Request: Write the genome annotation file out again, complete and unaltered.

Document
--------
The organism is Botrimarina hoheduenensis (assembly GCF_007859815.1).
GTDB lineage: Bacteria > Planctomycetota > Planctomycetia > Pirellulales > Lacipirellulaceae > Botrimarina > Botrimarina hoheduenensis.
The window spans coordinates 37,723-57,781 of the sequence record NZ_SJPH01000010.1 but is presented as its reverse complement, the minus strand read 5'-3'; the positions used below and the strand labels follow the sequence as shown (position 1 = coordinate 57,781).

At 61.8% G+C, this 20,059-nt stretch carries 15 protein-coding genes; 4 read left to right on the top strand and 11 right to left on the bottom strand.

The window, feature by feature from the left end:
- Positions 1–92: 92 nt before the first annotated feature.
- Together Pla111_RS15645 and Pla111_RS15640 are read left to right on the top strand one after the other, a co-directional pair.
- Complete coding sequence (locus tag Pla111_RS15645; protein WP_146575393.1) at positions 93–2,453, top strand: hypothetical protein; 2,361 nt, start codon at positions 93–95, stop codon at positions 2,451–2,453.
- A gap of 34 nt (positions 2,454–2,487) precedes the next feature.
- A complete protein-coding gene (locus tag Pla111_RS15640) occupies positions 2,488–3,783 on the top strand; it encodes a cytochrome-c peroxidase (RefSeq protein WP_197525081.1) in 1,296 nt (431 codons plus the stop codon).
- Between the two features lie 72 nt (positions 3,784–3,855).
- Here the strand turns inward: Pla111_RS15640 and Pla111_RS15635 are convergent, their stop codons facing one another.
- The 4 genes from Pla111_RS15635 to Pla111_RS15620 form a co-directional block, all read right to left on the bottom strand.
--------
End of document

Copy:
The organism is Botrimarina hoheduenensis (assembly GCF_007859815.1).
GTDB lineage: Bacteria > Planctomycetota > Planctomycetia > Pirellulales > Lacipirellulaceae > Botrimarina > Botrimarina hoheduenensis.
The window spans coordinates 37,723-57,781 of the sequence record NZ_SJPH01000010.1 but is presented as its reverse complement, the minus strand read 5'-3'; the positions used below and the strand labels follow the sequence as shown (position 1 = coordinate 57,781).

At 61.8% G+C, this 20,059-nt stretch carries 15 protein-coding genes; 4 read left to right on the top strand and 11 right to left on the bottom strand.

The window, feature by feature from the left end:
- Positions 1–92: 92 nt before the first annotated feature.
- Together Pla111_RS15645 and Pla111_RS15640 are read left to right on the top strand one after the other, a co-directional pair.
- Complete coding sequence (locus tag Pla111_RS15645; protein WP_146575393.1) at positions 93–2,453, top strand: hypothetical protein; 2,361 nt, start codon at positions 93–95, stop codon at positions 2,451–2,453.
- A gap of 34 nt (positions 2,454–2,487) precedes the next feature.
- A complete protein-coding gene (locus tag Pla111_RS15640) occupies positions 2,488–3,783 on the top strand; it encodes a cytochrome-c peroxidase (RefSeq protein WP_197525081.1) in 1,296 nt (431 codons plus the stop codon).
- Between the two features lie 72 nt (positions 3,784–3,855).
- Here the strand turns inward: Pla111_RS15640 and Pla111_RS15635 are convergent, their stop codons facing one another.
- The 4 genes from Pla111_RS15635 to Pla111_RS15620 form a co-directional block, all read right to left on the bottom strand.